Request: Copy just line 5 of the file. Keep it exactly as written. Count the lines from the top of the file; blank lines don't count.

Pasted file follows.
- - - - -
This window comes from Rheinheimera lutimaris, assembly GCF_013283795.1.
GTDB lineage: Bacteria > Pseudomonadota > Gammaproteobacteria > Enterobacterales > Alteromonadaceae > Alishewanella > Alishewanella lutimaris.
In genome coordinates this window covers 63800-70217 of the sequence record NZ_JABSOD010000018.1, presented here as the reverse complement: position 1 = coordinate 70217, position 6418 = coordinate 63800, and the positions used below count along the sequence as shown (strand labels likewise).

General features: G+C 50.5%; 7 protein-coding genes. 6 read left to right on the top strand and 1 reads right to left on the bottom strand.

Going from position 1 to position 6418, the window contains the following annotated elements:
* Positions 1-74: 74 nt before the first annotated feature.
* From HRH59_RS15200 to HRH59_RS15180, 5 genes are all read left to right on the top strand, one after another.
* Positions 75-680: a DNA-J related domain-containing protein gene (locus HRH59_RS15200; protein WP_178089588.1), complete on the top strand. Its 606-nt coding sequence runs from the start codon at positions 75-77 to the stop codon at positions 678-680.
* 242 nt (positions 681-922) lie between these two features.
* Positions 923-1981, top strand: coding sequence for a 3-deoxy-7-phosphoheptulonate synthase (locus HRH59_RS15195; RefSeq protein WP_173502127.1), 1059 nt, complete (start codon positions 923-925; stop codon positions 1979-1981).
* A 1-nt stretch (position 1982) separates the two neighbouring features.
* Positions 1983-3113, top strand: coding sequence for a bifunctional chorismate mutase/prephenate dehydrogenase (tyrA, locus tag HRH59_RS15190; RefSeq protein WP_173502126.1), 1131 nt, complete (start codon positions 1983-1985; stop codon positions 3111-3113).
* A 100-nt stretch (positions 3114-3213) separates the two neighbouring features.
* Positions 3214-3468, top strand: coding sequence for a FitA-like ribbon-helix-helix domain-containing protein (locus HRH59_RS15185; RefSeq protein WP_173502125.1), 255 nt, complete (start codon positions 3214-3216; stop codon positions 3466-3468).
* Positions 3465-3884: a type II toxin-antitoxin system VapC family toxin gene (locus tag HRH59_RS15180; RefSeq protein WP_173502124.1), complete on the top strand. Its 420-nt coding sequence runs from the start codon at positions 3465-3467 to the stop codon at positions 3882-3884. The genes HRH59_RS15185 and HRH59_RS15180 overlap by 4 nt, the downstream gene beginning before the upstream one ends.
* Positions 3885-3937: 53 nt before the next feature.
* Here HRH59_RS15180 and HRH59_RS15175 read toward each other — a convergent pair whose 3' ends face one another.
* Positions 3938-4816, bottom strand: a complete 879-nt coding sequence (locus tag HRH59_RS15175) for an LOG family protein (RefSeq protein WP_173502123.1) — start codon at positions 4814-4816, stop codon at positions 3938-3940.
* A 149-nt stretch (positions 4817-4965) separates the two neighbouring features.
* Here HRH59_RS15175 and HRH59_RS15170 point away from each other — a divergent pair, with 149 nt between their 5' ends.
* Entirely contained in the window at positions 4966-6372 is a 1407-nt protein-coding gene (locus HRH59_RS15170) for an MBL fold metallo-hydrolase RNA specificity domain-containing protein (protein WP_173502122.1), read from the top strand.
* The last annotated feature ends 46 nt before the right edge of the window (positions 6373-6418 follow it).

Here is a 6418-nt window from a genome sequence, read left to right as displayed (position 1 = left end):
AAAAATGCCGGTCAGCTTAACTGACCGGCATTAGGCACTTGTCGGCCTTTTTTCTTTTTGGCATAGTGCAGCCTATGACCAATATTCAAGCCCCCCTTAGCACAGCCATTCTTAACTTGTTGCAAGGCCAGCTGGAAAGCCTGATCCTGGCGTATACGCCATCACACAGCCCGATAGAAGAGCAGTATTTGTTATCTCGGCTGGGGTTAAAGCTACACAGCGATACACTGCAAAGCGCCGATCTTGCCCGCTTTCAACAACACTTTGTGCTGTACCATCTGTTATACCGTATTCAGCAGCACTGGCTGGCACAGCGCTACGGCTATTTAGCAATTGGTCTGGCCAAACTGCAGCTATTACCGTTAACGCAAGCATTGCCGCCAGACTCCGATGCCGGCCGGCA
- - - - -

Going from position 1 to position 6418, the window contains the following annotated elements: